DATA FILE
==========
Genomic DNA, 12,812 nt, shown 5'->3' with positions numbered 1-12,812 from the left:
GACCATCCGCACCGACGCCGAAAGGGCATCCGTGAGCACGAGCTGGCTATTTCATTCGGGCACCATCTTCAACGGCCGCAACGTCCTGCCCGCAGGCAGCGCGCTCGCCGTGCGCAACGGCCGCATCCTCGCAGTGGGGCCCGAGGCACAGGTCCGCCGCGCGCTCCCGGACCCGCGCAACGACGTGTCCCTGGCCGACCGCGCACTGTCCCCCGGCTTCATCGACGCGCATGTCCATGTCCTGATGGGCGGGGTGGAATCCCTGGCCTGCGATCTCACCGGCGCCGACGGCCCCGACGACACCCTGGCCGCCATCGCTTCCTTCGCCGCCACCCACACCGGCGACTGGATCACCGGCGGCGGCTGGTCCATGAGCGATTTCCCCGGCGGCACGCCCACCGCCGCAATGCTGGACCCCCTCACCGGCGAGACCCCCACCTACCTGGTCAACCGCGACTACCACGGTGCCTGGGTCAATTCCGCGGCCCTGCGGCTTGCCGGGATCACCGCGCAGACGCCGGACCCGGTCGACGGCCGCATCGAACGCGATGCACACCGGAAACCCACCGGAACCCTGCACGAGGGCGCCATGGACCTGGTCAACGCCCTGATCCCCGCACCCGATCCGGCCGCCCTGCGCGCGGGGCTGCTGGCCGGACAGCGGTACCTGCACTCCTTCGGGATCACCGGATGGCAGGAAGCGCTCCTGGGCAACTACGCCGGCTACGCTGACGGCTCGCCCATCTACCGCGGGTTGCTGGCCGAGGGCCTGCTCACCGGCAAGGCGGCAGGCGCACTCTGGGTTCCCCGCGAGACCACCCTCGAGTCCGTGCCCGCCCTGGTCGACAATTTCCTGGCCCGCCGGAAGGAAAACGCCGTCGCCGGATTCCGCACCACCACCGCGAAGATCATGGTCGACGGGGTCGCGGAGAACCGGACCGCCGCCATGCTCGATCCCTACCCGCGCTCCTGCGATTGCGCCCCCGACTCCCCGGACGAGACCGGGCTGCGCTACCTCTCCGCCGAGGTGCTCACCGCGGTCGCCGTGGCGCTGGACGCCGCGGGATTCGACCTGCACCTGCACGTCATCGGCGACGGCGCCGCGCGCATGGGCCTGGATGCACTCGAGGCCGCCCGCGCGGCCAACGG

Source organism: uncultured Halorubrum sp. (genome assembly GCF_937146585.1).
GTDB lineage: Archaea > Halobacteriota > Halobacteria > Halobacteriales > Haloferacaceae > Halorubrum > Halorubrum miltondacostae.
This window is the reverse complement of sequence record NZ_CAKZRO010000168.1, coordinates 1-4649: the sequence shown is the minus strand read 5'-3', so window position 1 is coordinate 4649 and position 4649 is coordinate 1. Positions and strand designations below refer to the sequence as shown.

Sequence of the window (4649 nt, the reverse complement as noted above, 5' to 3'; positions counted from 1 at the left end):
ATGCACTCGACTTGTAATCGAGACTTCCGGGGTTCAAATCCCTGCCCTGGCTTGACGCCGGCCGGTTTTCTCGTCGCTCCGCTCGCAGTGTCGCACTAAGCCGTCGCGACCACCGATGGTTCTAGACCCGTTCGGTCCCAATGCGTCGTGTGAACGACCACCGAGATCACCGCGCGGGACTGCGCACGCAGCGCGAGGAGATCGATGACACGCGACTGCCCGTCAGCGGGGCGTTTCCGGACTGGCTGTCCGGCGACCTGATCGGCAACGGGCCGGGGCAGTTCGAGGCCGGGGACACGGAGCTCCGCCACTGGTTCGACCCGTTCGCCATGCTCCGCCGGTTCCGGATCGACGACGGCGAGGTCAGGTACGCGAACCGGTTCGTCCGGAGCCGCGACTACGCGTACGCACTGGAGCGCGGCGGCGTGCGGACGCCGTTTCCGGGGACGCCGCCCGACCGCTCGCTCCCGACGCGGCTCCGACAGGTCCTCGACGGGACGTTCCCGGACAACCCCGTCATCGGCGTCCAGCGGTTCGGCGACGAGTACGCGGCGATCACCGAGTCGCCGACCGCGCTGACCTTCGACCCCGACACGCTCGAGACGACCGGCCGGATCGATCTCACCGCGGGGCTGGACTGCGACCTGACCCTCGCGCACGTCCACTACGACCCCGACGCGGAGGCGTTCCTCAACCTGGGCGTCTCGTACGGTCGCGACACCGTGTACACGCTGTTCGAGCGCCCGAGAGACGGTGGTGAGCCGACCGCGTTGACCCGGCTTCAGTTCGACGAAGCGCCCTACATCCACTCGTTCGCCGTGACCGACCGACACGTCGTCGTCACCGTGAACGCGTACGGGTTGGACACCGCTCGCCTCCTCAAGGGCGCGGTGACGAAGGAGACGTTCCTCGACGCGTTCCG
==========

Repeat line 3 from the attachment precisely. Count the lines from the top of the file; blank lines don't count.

Source organism: uncultured Halorubrum sp. (genome assembly GCF_937146585.1).